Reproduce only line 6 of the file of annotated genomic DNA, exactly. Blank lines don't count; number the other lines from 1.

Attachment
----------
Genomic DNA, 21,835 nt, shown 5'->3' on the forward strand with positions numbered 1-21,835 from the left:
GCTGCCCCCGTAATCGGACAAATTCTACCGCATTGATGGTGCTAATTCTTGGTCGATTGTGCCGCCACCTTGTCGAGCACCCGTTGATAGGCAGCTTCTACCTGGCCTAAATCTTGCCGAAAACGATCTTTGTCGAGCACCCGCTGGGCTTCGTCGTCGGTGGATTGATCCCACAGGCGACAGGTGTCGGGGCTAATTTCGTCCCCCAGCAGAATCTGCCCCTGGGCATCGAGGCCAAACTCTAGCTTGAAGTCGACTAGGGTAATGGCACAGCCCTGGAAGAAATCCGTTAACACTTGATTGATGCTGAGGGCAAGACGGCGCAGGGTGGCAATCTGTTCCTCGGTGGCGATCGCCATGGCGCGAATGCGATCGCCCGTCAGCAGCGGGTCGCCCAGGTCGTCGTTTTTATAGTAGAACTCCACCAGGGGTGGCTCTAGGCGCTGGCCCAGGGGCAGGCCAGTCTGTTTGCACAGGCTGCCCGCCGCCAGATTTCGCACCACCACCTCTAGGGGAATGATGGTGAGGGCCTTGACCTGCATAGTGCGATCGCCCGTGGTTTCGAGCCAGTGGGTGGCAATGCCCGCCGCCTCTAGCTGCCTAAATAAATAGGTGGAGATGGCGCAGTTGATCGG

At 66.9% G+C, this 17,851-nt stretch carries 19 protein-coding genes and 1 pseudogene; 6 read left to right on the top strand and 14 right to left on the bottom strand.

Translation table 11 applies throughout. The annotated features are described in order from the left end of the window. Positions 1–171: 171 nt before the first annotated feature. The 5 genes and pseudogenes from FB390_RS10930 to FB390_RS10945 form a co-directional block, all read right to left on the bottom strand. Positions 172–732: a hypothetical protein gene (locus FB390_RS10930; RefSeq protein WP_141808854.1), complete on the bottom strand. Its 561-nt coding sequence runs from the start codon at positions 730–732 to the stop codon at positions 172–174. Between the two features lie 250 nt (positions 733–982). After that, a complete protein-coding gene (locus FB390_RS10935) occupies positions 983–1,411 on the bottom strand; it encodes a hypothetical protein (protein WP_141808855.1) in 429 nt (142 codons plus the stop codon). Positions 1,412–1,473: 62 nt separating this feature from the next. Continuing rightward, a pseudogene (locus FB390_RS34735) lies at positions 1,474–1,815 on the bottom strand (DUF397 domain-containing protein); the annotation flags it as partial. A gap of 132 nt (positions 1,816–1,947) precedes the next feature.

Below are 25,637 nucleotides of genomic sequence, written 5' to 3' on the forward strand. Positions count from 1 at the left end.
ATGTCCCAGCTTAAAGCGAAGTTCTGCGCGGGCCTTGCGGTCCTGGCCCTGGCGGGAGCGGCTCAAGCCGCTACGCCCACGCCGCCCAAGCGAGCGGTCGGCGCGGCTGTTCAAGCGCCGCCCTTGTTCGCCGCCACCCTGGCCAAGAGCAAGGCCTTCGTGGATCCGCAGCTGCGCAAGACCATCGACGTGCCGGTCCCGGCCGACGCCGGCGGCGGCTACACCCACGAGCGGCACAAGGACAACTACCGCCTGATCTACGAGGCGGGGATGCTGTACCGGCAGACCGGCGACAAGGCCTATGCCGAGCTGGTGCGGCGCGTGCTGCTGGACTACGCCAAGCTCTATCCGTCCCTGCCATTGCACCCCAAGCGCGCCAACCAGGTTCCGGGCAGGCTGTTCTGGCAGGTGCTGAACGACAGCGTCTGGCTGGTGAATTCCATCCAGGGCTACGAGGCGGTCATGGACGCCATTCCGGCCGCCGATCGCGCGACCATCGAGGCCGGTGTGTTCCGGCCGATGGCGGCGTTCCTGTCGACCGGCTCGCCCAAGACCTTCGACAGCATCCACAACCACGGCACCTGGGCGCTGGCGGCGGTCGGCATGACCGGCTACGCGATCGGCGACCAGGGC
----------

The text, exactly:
ATGTCCCAGCTTAAAGCGAAGTTCTGCGCGGGCCTTGCGGTCCTGGCCCTGGCGGGAGCGGCTCAAGCCGCTACGCCCACGCCGCCCAAGCGAGCGGTCGGCGCGGCTGTTCAAGCGCCGCCCTTGTTCGCCGCCACCCTGGCCAAGAGCAAGGCCTTCGTGGATCCGCAGCTGCGCAAGACCATCGACGTGCCGGTCCCGGCCGACGCCGGCGGCGGCTACACCCACGAGCGGCACAAGGACAACTACCGCCTGATCTACGAGGCGGGGATGCTGTACCGGCAGACCGGCGACAAGGCCTATGCCGAGCTGGTGCGGCGCGTGCTGCTGGACTACGCCAAGCTCTATCCGTCCCTGCCATTGCACCCCAAGCGCGCCAACCAGGTTCCGGGCAGGCTGTTCTGGCAGGTGCTGAACGACAGCGTCTGGCTGGTGAATTCCATCCAGGGCTACGAGGCGGTCATGGACGCCATTCCGGCCGCCGATCGCGCGACCATCGAGGCCGGTGTGTTCCGGCCGATGGCGGCGTTCCTGTCGACCGGCTCGCCCAAGACCTTCGACAGCATCCACAACCACGGCACCTGGGCGCTGGCGGCGGTCGGCATGACCGGCTACGCGATCGGCGACCAGGGC